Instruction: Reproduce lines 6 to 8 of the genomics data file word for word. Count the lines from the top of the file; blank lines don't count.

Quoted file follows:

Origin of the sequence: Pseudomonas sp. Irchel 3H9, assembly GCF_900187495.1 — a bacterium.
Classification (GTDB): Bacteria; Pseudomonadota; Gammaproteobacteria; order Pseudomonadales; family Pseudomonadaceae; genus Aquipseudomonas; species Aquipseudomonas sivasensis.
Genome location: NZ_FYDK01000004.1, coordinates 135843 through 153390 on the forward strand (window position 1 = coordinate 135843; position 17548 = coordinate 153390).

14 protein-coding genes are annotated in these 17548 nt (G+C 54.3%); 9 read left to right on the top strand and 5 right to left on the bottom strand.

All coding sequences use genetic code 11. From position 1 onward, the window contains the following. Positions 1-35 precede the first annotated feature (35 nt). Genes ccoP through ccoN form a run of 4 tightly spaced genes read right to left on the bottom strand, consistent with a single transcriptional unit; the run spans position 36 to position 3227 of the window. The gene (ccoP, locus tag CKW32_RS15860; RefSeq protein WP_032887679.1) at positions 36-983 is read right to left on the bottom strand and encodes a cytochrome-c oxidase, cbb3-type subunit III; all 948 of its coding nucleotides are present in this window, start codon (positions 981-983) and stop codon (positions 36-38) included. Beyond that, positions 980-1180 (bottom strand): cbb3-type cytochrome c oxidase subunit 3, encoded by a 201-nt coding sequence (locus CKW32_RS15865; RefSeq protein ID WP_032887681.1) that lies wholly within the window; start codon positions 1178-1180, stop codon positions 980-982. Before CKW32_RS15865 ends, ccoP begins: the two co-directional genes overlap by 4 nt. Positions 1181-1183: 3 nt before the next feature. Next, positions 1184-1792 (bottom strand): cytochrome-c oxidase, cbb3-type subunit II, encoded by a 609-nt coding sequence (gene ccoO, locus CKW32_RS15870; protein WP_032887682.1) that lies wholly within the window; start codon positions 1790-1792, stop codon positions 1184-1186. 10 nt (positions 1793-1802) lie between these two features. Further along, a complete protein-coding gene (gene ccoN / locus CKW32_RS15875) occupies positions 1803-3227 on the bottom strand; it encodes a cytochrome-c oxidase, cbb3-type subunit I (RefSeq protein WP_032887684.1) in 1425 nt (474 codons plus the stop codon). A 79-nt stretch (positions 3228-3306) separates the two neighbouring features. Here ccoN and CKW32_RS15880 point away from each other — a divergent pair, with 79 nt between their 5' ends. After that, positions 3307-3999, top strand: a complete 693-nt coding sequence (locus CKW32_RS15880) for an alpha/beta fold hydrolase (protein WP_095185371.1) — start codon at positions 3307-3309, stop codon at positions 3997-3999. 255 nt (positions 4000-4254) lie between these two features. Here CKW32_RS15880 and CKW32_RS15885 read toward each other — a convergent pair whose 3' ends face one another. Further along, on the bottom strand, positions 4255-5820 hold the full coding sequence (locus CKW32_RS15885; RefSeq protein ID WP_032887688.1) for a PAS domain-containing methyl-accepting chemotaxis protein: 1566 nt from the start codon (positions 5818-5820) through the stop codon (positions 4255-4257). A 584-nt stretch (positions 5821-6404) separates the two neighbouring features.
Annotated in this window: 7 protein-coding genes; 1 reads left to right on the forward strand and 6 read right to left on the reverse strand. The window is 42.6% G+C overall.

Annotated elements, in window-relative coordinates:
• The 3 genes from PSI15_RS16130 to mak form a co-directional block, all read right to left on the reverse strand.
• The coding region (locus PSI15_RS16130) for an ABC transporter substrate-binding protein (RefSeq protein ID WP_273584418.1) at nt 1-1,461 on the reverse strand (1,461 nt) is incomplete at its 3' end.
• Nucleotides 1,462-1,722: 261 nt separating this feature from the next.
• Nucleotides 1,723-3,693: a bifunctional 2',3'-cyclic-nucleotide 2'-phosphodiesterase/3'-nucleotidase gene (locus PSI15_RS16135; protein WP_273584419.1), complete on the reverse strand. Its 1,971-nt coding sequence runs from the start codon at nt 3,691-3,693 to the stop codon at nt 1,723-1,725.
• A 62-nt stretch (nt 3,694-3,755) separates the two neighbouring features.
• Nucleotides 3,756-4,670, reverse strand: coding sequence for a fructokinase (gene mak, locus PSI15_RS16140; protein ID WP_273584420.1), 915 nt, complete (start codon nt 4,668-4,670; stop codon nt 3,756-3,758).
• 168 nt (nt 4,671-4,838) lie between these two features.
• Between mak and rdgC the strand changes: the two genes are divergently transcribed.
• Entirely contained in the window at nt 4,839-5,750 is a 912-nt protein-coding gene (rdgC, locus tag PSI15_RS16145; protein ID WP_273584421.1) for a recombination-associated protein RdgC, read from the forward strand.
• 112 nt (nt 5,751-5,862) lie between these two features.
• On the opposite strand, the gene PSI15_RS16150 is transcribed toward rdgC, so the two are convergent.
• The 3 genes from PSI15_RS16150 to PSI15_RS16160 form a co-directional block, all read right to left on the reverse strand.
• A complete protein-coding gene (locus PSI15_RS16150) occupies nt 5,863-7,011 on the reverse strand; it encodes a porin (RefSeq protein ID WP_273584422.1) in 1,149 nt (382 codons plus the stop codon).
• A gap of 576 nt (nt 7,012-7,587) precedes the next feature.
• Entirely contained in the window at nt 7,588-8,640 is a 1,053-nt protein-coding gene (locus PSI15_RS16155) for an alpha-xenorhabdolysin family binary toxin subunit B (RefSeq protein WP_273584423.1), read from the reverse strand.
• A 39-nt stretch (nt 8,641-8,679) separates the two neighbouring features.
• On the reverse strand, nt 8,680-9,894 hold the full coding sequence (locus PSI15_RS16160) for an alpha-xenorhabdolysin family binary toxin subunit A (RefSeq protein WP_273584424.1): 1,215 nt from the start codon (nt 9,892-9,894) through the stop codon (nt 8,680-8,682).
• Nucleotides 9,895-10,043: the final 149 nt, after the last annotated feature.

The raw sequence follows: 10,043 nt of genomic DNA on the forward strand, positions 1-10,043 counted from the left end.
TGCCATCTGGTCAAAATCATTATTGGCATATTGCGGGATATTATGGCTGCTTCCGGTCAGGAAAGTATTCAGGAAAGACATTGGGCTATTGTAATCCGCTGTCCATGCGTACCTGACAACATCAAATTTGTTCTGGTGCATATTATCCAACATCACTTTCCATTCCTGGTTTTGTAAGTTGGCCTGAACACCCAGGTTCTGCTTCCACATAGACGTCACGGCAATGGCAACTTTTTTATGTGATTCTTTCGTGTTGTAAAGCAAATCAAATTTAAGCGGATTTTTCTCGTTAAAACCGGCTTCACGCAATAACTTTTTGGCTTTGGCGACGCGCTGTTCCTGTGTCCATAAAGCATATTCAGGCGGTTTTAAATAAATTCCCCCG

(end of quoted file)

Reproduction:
Annotated in this window: 7 protein-coding genes; 1 reads left to right on the forward strand and 6 read right to left on the reverse strand. The window is 42.6% G+C overall.

Annotated elements, in window-relative coordinates:
• The 3 genes from PSI15_RS16130 to mak form a co-directional block, all read right to left on the reverse strand.